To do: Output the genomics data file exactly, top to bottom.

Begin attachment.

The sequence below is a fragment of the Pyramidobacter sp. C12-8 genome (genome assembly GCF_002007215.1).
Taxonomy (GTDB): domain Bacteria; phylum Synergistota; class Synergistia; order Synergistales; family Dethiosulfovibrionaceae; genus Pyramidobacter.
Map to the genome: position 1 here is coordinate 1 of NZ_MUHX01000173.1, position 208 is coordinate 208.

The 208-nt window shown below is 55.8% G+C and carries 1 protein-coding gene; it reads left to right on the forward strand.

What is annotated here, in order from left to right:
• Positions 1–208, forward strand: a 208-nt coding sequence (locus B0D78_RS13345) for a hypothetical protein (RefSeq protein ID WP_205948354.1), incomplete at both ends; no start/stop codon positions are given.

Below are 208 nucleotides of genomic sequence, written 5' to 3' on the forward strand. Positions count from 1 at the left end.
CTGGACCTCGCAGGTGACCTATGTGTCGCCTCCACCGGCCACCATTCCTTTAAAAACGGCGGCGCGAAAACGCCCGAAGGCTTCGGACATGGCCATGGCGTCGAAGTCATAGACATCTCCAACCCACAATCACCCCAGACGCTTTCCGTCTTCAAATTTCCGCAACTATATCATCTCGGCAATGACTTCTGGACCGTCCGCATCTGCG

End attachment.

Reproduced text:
The sequence below is a fragment of the Pyramidobacter sp. C12-8 genome (genome assembly GCF_002007215.1).
Taxonomy (GTDB): domain Bacteria; phylum Synergistota; class Synergistia; order Synergistales; family Dethiosulfovibrionaceae; genus Pyramidobacter.
Map to the genome: position 1 here is coordinate 1 of NZ_MUHX01000173.1, position 208 is coordinate 208.

The 208-nt window shown below is 55.8% G+C and carries 1 protein-coding gene; it reads left to right on the forward strand.

What is annotated here, in order from left to right:
• Positions 1–208, forward strand: a 208-nt coding sequence (locus B0D78_RS13345) for a hypothetical protein (RefSeq protein ID WP_205948354.1), incomplete at both ends; no start/stop codon positions are given.

Below are 208 nucleotides of genomic sequence, written 5' to 3' on the forward strand. Positions count from 1 at the left end.
CTGGACCTCGCAGGTGACCTATGTGTCGCCTCCACCGGCCACCATTCCTTTAAAAACGGCGGCGCGAAAACGCCCGAAGGCTTCGGACATGGCCATGGCGTCGAAGTCATAGACATCTCCAACCCACAATCACCCCAGACGCTTTCCGTCTTCAAATTTCCGCAACTATATCATCTCGGCAATGACTTCTGGACCGTCCGCATCTGCG